Recently, British Columbia MP (Member of Parliament) Gary Lunn asserted that professionals should be left to decide on oil tanker routes for the Enbridge Northern Gateway Project. Lunn made the statement in response to a private members bill introduced by opposition MP Joyce Murray that would ban oil tankers on B.C.’s north coast. We wonder if Lunn’s concern extends to the Enbridge corporation or is it just limited to the official opposition?
On virtually the same day as Lunn’s comment, Enbridge CEO Pat Daniel confidently stated to the media that his company’s pipeline and oil tanker scheme “will get the green light from Canada’s regulatory authorities.” It would appear Daniel either has a crystal ball or has insider information that the fix is in at the National Energy Board to approve the Northern Gateway.
It is astonishing that Enbridge would boldly predict victory in the regulatory process when the NEB’s Joint Review Panel for Northern Gateway hasn’t fully commenced. It not only smacks of arrogance, but reveals a profound disrespect for the public interveners in the JRP, who are operating under the assumption that their concerns will be legitimately examined in the federal hearing. It does, however, substantiate the apprehension of many British Columbians who view the review process with a jaundiced eye. That cynicism will likely intensify as a result of Daniel’s braggadocio.
While Lunn argues that “decisions on the safety of supertankers transporting oil through B.C.’s northern waterways” should be left to some vague, undefined cadre of “professionals,” professional scientists at Raincoast Conservation Foundation have been analyzing the risk associated with Northern Gateway, producing a comprehensive report (What’s at Stake: the cost of oil on British Columbia’s priceless coast) that is available for download on the Raincoast website.
The marine approaches to the coast of northern B.C. and the port of Kitimat are a dangerous coastline for ships. This area is at least as dangerous as Prince William Sound, where the Exxon Valdez hit Bligh Reef in Valdez Arm. An estimated 225 supertankers per year would enter Kitimat to load approximately 318 million litres of oil for shipment to American and Asian markets.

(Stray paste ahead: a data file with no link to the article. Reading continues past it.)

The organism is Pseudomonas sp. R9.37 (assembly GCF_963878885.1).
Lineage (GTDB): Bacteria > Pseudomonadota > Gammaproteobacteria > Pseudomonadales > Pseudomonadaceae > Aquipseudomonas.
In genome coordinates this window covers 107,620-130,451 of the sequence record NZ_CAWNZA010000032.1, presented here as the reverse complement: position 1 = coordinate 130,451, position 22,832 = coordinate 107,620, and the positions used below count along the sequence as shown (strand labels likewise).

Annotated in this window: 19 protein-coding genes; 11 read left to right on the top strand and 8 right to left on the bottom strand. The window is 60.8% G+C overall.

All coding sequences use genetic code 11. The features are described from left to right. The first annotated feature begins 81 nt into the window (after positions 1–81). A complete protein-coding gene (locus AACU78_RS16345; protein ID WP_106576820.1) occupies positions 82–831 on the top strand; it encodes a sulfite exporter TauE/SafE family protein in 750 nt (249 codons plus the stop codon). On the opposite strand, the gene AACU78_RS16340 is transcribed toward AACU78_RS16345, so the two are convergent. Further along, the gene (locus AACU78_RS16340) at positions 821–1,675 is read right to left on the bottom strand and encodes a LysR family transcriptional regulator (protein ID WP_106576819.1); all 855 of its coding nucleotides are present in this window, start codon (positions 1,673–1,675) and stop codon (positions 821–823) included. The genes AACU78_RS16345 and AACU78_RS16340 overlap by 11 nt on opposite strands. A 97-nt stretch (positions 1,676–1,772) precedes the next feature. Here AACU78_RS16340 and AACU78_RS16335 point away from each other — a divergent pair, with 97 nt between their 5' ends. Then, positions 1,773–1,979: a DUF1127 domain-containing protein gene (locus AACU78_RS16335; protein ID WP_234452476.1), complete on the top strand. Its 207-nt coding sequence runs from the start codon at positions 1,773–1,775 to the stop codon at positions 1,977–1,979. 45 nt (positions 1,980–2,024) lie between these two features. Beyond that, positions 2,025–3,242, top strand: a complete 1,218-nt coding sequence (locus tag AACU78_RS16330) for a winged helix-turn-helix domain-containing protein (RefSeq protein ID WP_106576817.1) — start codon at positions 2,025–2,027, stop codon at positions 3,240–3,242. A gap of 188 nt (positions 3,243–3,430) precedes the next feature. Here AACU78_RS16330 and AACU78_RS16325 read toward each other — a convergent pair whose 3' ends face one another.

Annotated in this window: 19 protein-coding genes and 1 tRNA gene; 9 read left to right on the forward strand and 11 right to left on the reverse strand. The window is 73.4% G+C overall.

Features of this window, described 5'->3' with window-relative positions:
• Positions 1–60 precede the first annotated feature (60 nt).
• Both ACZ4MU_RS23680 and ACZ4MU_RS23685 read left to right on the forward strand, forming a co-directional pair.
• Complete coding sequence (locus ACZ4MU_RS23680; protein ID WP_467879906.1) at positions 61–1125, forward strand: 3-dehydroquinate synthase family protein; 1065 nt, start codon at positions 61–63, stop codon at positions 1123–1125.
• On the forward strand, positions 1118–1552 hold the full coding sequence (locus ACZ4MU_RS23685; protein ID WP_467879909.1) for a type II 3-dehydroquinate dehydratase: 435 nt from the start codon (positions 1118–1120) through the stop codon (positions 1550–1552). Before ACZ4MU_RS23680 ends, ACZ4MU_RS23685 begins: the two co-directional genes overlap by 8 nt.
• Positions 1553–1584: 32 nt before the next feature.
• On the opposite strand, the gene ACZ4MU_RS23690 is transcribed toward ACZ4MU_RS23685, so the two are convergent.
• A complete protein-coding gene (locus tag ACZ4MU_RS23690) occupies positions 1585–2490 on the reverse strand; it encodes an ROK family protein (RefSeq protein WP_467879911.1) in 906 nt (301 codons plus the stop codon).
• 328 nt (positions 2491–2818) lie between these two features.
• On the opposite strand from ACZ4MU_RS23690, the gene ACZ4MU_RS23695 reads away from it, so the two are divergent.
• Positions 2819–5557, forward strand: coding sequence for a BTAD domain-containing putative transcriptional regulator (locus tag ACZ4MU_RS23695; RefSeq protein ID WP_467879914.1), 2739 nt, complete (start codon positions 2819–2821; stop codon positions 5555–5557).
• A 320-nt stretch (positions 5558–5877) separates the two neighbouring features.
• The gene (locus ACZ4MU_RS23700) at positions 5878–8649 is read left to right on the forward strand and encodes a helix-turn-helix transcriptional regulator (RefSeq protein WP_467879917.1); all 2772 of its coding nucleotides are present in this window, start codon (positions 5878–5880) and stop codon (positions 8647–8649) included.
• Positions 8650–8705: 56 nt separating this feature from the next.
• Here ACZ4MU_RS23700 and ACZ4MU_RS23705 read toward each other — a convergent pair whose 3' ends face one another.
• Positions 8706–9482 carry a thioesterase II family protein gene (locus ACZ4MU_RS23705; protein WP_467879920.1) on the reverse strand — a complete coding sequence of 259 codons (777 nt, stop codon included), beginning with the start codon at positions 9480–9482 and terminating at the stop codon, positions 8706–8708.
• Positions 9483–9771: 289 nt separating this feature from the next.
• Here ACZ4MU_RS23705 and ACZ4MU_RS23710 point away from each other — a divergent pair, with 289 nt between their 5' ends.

More than 400,000 vessel movements occur annually on the B.C. coast, so it is not surprising that accidents, including collisions, groundings and fires are common.
Should an accident occur off the B.C. coast involving a large ship, serious inadequacies in response capabilities would hinder rescue and containment operations. The south coast, for example, relies heavily on the availability of American rescue tugs based out of Washington state to respond to incidents. Procedures between the B.C. government and the federal government to coordinate responses to large vessel incidents are not well harmonized.
A November article by Postmedia News revealed that according to an internal audit “The Canadian Coast Guard lacks the training, equipment and management systems to fulfill its duties to respond to offshore pollution incidents such as oil spills . . . The audit paints an alarming picture of an agency that would play a key role in Canada’s response to a major oil spill off the world’s longest coastline.” The article also identifies the relatively paltry budget of $9.8 million for the coast guard’s environmental response unit.
Economists have tried to predict the costs of oil spill clean up. Globally, the cost to industry for spill cleanup averages $16,000 US per tonne not including the costs to restore habitat or repair socio-economic damages to the communities impacted.
In 2003, the cost of cleaning up a 378,000-litre heavy fuel oil spill in San Francisco Bay was an estimated $93 million. Forty to sixty percent of the estimated cost was attributed to restoring habitat and compensating for socio-economic losses. However, in 2007 when the Cosco Busan spilled a little over half that amount into the Bay, the cost for the clean up alone was $70 million. In other words, true costs dramatically exceeded the estimates.
The Exxon Valdez spill was the most expensive in history; the true costs were estimated to be $9.5 billion, of which only $2.5 billion were related to clean-up. While Exxon-Mobil paid more than $1 billion, U.S. taxpayers ended up footing the bill for the rest.
Chris Genovali is executive director of Raincoast Conservation Foundation.
Misty MacDuffee is a conservation biologist with Raincoast.